Um-Shmum, Seven Hours To Death

Reporting from Israel: Yovav Kalifon

Documentary film by an Israeli director living in Finland

About this film: The film examines the alleged violations of international law carried out by Israel in the Second Lebanon War. Presenting Israel’s previous violations and its attitude towards the UN, Um־Shmum then goes on to deal with the incidents that occurred during the war.”

(UM-SHMUM in Hebrew implies disregard towards the UN, as if it was a non-entity).

I was invited by my good friend Raphi for a screening of this film in the cinemateque in Jerusalem. Before the screening, the director, Gideon Gitai, introduced the speakers of the panel which was to follow:

Major-General Alain Pellegrini, former Commander of United Nations Interim Force in Lebanon (UNIFIL), Mats Gezelius, a Swedish-Finish journalist based in Jerusalem, and Otto, an old Finish jazz musician and known conscientious objector. Otto added a bit of music to the film, which was a nice touch.

The movie itself was very disturbing. I can’t describe it to you without boring you to death, so I’ll skip ahead to the interesting part of the evening – the panel discussion. I am sure you’ll understand what disturbed me about the movie.

First to speak was the General. The main topic for him was the tragic incident where a UN observation post in the village Al-Khiam was struck from the air with a JDAM “smart-bomb”. It resulted in the death of four UN observers taking cover in a shelter.

The director was trying to get the General to be a bit more critical, reminding him that the Israeli army was well aware of their positions, and listening to their communications, and still the IDF was shelling the area near the UN post for hours before the tragedy.

The General, keeping his cool, explained to the director that the Hezbollah was taking position only 300 meters from the post, hoping the presence of UN observers would provide some cover from Israeli fire. The observers were actually using coded radio systems to communicate their positions, and the way the area was shelled was actually standard army procedure, and familiar to the General.

The director was visibly disappointed to hear all of this.

The director was, however, pleased to hear the General speculate that the pilot must have entered the wrong coordinates to guide the smart-bomb, possibly on purpose, making the accident a murder case. The only proof for that was that “there’s no other explanation…”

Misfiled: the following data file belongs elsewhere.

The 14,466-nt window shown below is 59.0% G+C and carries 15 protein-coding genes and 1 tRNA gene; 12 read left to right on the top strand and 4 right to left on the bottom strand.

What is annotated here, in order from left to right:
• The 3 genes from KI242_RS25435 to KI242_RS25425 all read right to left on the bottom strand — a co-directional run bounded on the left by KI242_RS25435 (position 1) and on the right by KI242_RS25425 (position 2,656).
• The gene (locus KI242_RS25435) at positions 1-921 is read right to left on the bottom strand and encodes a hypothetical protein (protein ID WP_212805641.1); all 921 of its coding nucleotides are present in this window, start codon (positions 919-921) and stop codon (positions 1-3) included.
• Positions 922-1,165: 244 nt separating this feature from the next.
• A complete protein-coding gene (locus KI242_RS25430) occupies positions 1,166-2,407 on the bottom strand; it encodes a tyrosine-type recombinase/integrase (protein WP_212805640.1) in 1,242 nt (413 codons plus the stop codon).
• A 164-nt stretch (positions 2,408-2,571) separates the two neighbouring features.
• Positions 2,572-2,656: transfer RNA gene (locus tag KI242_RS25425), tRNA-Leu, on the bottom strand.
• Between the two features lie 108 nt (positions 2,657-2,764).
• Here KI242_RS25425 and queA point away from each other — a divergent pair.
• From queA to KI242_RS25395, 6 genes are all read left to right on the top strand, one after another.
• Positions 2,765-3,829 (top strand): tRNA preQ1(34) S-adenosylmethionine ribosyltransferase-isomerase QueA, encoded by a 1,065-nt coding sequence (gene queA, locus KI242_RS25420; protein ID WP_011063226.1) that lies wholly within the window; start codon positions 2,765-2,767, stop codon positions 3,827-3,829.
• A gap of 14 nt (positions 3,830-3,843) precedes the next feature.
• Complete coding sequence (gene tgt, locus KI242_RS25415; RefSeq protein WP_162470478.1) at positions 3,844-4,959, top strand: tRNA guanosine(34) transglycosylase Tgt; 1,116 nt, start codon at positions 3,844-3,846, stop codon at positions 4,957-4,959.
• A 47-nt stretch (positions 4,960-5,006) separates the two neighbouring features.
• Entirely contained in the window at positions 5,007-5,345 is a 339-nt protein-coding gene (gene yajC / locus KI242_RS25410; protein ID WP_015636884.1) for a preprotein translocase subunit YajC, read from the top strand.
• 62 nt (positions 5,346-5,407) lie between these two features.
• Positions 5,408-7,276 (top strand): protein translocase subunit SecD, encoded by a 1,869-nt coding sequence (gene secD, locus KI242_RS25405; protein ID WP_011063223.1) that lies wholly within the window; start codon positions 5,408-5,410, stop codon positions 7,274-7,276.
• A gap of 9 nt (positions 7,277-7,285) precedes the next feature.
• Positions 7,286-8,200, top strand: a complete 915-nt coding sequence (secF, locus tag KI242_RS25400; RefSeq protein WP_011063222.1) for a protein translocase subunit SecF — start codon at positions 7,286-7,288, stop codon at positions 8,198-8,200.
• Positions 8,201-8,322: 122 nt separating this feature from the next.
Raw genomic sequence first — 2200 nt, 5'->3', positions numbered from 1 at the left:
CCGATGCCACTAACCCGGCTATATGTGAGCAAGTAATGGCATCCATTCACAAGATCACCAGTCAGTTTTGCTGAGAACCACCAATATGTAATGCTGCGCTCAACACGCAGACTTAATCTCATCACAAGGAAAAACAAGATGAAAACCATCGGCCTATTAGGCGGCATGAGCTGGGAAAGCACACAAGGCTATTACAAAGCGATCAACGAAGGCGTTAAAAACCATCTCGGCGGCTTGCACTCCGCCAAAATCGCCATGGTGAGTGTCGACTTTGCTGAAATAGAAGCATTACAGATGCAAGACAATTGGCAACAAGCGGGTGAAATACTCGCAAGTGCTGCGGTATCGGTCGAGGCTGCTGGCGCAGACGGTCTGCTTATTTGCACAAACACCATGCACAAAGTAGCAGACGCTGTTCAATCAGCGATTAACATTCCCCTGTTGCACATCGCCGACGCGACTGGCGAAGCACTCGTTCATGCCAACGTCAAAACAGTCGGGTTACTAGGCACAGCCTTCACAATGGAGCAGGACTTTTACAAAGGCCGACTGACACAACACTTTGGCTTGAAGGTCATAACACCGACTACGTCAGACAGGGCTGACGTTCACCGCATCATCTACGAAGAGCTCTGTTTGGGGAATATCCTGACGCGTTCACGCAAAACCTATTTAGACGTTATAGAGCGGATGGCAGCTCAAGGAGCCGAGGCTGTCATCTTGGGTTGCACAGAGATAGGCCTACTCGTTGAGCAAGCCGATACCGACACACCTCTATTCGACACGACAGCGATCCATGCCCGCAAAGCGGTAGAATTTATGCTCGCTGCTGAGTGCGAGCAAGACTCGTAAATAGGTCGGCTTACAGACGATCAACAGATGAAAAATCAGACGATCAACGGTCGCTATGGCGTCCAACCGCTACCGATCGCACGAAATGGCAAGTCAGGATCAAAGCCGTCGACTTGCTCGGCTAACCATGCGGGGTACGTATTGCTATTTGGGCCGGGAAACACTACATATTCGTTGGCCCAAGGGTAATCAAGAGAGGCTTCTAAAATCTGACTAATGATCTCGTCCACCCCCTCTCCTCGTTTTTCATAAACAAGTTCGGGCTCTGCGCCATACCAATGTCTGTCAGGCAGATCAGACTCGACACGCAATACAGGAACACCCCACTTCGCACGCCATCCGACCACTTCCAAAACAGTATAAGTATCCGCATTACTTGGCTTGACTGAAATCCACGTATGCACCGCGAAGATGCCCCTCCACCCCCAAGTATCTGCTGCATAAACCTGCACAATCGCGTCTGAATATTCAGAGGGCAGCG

Later came a funny question from the audience, saying: “The movie asks why; why does Israel do these things… but the movie never gave the answer. So please tell us why!”

The director was delighted at hearing this, delighted to spot a sign of outrage and criticism, but he basically left it up in the air. The movie hints, using only suggestion, that the “UM SHMUM” mentality in Israeli society has developed over the years to give rise to army negligence, and contempt for human life in general.

It’s really tough watching a movie that only primes your attention, builds a case, but never gives a clear statement. Endless suggestions can be very exhausting, I discovered.

Anyways, I felt there was another explanation for what had happened during the war, and I felt I could show it by asking the following question, for the General:

“I understand from the film that UN presence in Southern Lebanon does not help deter Hezbollah, in-fact it provides cover for their operations. My question to you is, how could Hezbollah’s actions against Israel be handled, using less force, and causing less collateral damage, when even the UN doesn’t take action”.

The General felt compelled to explain to the audience what the extent of his authority was. Basically, his job was to make observations, and report them back to UN headquarters.

I told him “I understand the point but I ask how you would recommend relieving the threat Hezbollah poses to Israel, when international forces are powerless or not interested to act.”

Again, the General explained it was not his authority to disarm Hezbollah or even limit their mobility, not to mention their operations.

I felt my question wasn’t answered but at that point the director interrupted me, asking how I could miss the point, suggesting my listening was impaired. I told him I got the answer just fine, though my question was misunderstood, but I was willing to give it up in order to ask another question, this one for the director himself (he was pleased):

“Without getting into the question of whether or not your film delegitimizes Israel…”